Lightning Podiums: Cervical Degenerative - Room 802A

Presented by: J. Garber


J. Garber(1)

(1) Western Regional Brain and Spine, Las Vegas, NV, United States


Background: Although extremely effective at a single level, anterior cervical discectomy and fusion (ACDF) with an anterior cervical plate (ACP) for multiple level fusion is associated with postoperative complications commonly attributed to wide operative exposure, plate profiles anterior to the vertebral column, and potential for kyphosis over a long construct. Alternatively, cervical integrated interbody fusion with compressive/lag fixation has emerged as a promising alternative to allow for smaller exposure, no anterior profile, and level specific sagittal alignment. The purpose of the study was to retrospectively evaluate a patients treated from single to multiple levels with integrated interbody fusion by a single surgeon.

Methods: A total of 200 patients consecutive patients with symptomatic cervical degenerative disc disease with radiculopathy and/or myelopathy were surgically treated with a cervical integrated interbody fusion device with compressive fixation (STALIF C, Centinel Spine, West Chester, PA) between the C3-C7 levels. Patients were assessed pre-operatively and post-operatively at 6 weeks, 3, and 6 months. Patients were evaluated for patient-derived outcome measures, and radiographic parameters (effect on device-level lordosis, overall cervical sagittal alignment, and fusion status), and device-related complications.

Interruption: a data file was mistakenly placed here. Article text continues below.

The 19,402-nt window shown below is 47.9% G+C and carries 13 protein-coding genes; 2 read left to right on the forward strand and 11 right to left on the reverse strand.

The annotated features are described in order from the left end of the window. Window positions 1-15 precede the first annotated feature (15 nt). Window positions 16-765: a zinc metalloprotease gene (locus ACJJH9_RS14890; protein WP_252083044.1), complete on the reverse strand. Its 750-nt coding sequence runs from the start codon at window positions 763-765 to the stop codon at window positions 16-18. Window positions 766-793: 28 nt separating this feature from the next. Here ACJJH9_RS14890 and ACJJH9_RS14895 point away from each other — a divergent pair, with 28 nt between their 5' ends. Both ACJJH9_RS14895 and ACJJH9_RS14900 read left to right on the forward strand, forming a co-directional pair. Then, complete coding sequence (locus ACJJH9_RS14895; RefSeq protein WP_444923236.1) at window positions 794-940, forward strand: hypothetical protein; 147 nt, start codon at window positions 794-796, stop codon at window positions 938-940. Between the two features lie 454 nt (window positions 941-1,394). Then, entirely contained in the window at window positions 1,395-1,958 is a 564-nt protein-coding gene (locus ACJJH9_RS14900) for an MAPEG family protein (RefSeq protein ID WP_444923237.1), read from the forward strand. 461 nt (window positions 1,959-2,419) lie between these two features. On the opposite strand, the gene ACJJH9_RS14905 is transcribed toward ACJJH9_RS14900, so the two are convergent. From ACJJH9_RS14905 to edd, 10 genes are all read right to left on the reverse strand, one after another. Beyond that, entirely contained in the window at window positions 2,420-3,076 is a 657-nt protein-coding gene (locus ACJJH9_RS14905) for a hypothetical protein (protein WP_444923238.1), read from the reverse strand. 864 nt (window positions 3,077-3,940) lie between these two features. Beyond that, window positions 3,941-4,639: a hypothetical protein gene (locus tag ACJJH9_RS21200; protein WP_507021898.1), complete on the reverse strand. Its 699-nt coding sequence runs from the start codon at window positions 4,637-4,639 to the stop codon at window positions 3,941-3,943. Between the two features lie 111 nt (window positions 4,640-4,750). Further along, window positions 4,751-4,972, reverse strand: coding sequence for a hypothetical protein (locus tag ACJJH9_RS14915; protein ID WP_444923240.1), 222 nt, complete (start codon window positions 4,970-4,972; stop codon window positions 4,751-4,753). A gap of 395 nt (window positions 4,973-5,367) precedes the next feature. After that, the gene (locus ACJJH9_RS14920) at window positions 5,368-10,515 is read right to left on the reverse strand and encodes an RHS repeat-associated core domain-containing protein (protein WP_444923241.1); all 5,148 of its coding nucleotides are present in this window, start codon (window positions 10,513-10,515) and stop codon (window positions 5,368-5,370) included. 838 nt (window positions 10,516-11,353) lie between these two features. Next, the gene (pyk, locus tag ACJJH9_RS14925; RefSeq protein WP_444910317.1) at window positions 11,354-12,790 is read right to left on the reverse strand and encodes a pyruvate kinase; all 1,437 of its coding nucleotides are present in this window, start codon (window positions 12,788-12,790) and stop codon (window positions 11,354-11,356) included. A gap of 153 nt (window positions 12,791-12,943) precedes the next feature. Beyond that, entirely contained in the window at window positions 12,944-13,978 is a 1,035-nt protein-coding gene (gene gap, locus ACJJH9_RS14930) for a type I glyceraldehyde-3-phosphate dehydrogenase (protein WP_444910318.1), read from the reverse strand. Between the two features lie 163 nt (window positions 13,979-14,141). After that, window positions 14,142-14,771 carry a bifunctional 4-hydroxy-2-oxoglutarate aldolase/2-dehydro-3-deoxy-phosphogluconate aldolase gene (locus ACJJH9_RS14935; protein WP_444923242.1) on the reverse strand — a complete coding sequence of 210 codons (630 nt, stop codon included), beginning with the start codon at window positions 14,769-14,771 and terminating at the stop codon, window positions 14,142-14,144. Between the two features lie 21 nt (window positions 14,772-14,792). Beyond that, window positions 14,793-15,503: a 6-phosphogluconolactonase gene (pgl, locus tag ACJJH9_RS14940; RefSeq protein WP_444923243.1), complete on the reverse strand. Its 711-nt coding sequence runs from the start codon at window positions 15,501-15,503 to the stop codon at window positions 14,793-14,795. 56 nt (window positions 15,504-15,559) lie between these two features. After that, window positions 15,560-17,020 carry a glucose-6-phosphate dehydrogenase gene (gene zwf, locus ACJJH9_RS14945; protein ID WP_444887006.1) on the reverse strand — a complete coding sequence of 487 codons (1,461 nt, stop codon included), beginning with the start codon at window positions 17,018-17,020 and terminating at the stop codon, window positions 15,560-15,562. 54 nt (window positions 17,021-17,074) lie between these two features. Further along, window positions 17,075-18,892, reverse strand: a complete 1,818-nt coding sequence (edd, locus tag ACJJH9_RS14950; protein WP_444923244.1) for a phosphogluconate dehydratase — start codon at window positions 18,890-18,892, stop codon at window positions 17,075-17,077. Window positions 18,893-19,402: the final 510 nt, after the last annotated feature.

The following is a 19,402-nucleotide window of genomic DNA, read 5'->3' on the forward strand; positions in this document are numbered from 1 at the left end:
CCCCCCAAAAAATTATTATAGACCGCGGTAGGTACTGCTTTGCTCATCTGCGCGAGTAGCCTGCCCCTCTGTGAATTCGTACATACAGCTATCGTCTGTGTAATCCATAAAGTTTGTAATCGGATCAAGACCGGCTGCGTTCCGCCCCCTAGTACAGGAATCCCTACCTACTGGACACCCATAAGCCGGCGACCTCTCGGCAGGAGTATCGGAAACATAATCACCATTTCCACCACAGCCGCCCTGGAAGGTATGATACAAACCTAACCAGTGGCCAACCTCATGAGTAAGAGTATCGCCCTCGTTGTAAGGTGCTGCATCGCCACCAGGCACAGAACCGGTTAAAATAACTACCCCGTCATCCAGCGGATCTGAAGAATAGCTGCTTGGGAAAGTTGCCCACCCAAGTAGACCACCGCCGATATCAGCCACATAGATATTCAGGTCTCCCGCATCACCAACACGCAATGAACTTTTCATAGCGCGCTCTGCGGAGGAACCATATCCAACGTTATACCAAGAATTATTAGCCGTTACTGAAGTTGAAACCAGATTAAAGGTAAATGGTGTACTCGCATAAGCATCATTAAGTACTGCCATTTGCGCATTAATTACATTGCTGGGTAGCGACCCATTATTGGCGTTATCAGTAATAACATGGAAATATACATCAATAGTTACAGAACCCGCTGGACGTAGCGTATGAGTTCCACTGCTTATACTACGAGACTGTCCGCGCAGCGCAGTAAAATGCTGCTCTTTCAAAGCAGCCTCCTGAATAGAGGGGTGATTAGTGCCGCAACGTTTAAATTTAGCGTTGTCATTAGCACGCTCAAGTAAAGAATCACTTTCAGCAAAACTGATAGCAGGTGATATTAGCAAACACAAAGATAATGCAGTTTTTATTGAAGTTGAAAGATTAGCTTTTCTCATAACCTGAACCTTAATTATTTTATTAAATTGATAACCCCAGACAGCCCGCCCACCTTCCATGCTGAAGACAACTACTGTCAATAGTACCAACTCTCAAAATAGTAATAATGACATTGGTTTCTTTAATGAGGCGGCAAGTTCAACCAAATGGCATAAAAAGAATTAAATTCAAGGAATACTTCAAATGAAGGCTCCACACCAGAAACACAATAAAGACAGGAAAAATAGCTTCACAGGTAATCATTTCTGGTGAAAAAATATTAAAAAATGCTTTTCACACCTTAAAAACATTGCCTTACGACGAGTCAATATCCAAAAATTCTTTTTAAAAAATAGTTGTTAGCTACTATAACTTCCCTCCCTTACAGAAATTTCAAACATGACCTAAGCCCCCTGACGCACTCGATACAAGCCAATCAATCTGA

Results: The average age at time of surgery was 53.4 ± 10.7 years. All had failed conservative treatment. Seventy-four patients underwent the procedure at single level, 66 patients at 2-levels, 40 patients at 3-levels, and 15 patients at 4-levels, 5 patients at 5-levels, and 1 patient at 6-levels. Blood loss was minimal and no intra-operative complications were recorded. Hospital stay was minimal with 92% of patients being released the following day. Radiographic results showed lordosis was maintained in the global spine and bone formation was present in the inner column of the device. Overall fusion rate was 92%. The revision surgery patients showed better alignment than pre-operatively with static plates. There were no signs of heterotopic ossification of the ligaments or vertebral bodies. At 6 months, none of the patients reported chronic dysphagia. There were no device failures out to last follow-up. 86% of patients were able to return to the same level of work as prior to surgery.

Discussion: For patients undergoing single and multi-level cervical fusion, integrated interbody fusion with compressive/lag fixation appears to be a viable alternative. Previously, studies with static integrated interbody fixation devices have not reported as well as ACP with regards to fusion and clinical outcomes. The benefit of a lag design to provide better fixation and more accurate maintenance of the lordotic curve of the cervical spine was seen in our series. Patients reported they were well satisfied with their results and experienced significant pain relief. The opportunity to either revise a previous ACDF with ACP or add to a pre-existing ACDF offers greater flexibility to treat the pathology at the index level rather than approach as a global construct.